Sarkozy's Last Stand

May 6, 2012

Adriano Marchese

French President

Geopoliticalmonitor.com

It is unlikely Nicolas Sarkozy will be reelected president of France on May 6.   Francois Hollande, leader of the Parti Socialiste, won the first round of voting on April 22. He is the third socialist candidate to win the first round of voting in France’s history after Jospin (1995) and Mitterand (1988). The success of the socialist candidate has raised doubts as to whether Sarkozy can garner the last minute support he needs to win, says Adriano Marchese of Geopoliticalmonitor.com.

The general mood of the electorate in 2012 is significantly different than it was in 2007—both in France and Europe.  National unemployment levels are at their highest in over a decade at 10 percent, rising 2 points since 2007.  Public debt has increased from 66 percent of GDP to close to 89 percent today—not quite at the astronomical levels of Greece or Italy but still worrisome.  The economic uncertainty in Europe only exacerbates French concerns at home.  To avoid widespread austerity measures, the French are now willing to compromise prosperity for economic security. Nationalist platforms that promote ‘tending one’s own garden’ have therefore been popular this election.

The elections will also decide France’s position towards the European Union.  France has the second largest economy in Europe after Germany. Their economies have been the backbone of Europe’s financial stability.  Over his presidential term, Sarkozy built and maintained a close relationship with German Chancellor Angela Merkel.  They have kept Europe away from the brink of complete collapse through implementation of rigorous austerity measures on lagging EU member states.

Like Sarkozy, Hollande promise to keep close ties with the EU. The country’s economy makes its membership integral to the existence of the union.  But Hollande will look beyond austerity to remedy lagging economies. He has rejected the rigidity of Germany’s punitive fiscal policy and therefore pushes for a growth model that aims to bring Europe out of its current economic crisis.  This platform has won Hollande national and international support.  Surprisingly, Hollande’s support has even reached the rank and file of Merkel’s right leaning Christian Democratic Party.

Sarkozy’s party, the Union pour un Movement Populair (UMP), was formed through the merger of Gaulliste-conservatives, Liberal Democrats and other centrist parties in 2004. These parties were a staple of French politics since Charles de Gaulle presidency (1959-1969).  In 2007, the economic outlook in France was positive.  Expectations of growth and prosperity were reflected in Sarkozy’s gregarious personality.

However, Sarkozy’s term was tarnished by unpopular reforms that were often at odds with his electoral base.  The fiscal package of 2007 was met with criticism as mostly the wealthy were eligible for its benefits.  Sarkozy also introduced the law of Liberties and Responsibilities of Universities.  In theory this law was designed to promote financial autonomy within post-secondary institutions.  In practice, however, it ultimately led to significant cut-backs that resulted in widespread opposition and organized demonstrations throughout the country.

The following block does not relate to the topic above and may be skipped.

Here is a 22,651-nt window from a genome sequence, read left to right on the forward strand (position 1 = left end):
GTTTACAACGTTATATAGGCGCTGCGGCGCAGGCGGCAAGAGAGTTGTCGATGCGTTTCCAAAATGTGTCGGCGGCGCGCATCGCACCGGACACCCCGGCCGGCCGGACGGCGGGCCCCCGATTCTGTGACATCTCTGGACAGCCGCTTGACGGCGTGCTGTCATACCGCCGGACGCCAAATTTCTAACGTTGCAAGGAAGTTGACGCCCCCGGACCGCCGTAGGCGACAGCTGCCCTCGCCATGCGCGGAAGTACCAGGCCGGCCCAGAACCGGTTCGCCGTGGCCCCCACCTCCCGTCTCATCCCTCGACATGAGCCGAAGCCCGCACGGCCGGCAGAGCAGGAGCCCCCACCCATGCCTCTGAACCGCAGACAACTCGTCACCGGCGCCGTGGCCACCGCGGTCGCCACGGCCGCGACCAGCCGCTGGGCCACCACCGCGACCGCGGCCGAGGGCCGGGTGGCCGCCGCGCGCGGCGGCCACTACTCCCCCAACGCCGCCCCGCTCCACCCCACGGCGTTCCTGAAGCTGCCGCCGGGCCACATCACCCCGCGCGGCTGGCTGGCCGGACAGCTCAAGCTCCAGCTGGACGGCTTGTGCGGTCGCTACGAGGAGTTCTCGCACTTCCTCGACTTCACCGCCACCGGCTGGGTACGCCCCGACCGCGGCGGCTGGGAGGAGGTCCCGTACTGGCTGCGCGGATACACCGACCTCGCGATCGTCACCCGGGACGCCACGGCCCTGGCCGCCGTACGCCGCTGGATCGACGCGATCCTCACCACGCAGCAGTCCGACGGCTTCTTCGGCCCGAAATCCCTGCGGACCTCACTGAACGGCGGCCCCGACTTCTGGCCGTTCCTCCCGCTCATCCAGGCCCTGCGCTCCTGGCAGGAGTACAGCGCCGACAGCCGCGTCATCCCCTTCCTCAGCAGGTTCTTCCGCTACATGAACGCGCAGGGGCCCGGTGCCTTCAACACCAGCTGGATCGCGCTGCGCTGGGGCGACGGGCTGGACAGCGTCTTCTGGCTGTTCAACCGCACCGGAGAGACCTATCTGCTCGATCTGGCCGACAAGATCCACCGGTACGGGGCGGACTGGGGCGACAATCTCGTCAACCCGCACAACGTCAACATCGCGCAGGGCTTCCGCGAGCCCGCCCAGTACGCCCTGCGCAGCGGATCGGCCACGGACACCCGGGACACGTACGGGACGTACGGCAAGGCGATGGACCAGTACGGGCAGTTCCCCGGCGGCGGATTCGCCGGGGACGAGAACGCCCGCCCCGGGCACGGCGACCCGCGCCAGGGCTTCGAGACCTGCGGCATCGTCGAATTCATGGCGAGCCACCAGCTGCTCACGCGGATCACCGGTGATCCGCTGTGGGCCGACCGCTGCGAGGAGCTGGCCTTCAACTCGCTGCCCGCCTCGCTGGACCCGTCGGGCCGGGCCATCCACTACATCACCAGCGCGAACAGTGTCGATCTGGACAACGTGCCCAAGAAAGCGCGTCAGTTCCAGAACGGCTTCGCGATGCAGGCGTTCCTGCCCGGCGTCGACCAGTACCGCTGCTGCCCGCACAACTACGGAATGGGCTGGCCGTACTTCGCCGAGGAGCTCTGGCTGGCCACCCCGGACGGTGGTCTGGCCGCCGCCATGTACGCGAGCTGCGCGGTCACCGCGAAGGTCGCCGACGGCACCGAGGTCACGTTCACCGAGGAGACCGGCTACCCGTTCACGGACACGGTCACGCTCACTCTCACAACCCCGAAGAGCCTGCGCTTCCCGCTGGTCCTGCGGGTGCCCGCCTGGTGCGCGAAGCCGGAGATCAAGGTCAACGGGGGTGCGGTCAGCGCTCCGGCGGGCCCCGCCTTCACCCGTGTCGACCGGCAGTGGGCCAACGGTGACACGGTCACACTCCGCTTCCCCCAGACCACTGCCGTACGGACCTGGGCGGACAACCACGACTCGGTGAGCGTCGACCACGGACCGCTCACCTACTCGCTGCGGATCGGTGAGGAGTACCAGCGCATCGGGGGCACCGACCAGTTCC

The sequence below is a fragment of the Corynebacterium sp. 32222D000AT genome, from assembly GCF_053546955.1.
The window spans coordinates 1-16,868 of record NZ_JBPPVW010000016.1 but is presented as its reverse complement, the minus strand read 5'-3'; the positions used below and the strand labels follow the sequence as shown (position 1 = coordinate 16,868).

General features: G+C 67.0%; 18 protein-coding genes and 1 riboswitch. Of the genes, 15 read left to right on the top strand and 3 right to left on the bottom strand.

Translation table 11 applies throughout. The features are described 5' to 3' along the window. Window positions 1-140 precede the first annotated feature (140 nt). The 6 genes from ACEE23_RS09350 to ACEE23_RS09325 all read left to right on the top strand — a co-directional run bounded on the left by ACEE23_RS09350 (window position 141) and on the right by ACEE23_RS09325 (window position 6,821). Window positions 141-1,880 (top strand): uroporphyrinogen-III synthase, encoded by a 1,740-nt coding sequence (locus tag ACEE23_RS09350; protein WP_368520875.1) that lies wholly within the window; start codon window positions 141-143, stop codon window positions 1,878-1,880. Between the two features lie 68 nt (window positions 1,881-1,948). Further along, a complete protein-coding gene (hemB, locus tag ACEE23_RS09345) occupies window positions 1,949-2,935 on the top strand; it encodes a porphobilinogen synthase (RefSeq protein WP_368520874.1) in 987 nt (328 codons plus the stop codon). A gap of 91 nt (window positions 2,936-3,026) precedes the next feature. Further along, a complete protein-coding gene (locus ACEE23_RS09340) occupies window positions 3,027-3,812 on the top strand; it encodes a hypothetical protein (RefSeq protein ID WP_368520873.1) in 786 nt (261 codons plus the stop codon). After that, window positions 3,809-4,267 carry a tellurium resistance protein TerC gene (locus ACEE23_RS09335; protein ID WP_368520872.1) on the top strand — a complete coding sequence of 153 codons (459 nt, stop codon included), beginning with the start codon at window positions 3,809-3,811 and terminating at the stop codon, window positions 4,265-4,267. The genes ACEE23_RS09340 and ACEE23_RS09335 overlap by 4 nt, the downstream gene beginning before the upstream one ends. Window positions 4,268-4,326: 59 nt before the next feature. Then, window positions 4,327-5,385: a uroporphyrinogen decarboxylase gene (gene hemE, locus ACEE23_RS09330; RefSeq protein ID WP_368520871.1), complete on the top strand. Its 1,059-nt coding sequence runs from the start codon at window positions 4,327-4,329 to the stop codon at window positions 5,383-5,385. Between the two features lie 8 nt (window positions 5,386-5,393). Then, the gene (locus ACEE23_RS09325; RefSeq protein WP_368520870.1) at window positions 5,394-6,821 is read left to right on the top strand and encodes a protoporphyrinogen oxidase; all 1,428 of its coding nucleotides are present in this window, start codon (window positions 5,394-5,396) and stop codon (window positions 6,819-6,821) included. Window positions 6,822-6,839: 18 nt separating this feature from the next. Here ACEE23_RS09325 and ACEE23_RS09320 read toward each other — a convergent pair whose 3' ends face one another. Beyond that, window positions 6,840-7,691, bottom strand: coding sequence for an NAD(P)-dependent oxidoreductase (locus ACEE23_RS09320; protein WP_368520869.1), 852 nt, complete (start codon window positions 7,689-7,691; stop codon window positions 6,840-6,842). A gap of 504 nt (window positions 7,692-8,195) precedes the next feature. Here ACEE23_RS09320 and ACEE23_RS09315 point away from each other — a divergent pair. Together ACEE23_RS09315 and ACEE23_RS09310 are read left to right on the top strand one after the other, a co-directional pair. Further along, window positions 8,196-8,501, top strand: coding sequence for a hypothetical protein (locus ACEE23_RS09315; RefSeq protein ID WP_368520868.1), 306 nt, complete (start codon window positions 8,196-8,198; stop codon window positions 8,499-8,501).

Sarkozy’s controversial policies ultimately alienated himself from the foundation of his electoral base – students and middle-class citizens.  The result has been a radicalization of former moderate voters.  Given these circumstances, the unprecedented support for Mélenchon’s Left Party and Le Pen’s National Front in the first round of voting was unsurprising.

With only 11 percent of the vote, Mélenchon’s campaign reinvigorated the far left.  But with Mélenchon ousted in the first round, Hollande can expect to attract residual voters of the left. Conversely, Marine Le Pen’s National Front appealed to ultra-conservative, xenophobic and anti-EU voters. Le Pen received 20 percent of the vote. Those voters are now being targeted by Sarkozy’s last minute campaign efforts.

The key to winning the presidency for Sarkozy rests with the 20 percent of swing voters who formerly aligned themselves with the National Front.  Sarkozy hopes to win over these voters by promising tighter immigration policies.  However, these attempts might not be enough to shed general discontent with his performance.  Sarkozy’s efforts were further hindered following Le Pen’s statement where she urged her supporters to abstain from voting altogether.

The popularity of Hollande, after almost three decades of conservative leadership, can largely be attributed to widespread economic fears. The French want a leader that will protect the middle-class, stabilize the economy and safeguard the welfare state.  Parallels can be made of Hollande’s policies to those of FDR.  Like FDR, Hollande proposes to increase taxes, create jobs and keep the country stable in times of economic uncertainty. The French will cast their vote on Sunday.

Adriano Marchese is a contributor to Geopoliticalmonitor.com

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  • Mark

    Among the countries that are resisting austerity, I think France has got it right. Hollande knows the importance of keeping the EU intact but has his own opinions as to how to do so.

    I think that austerity will continue to have a place in European economics in the near future; to oppose it outright, as in Greece, could lead to a deepening of the crisis.

    The success lies in the difficult balancing act between austerity and growth. Too much austerity and the country will bleed to death. Too much growth, or forced growth, and the country’s economy won’t stand on its own two legs.

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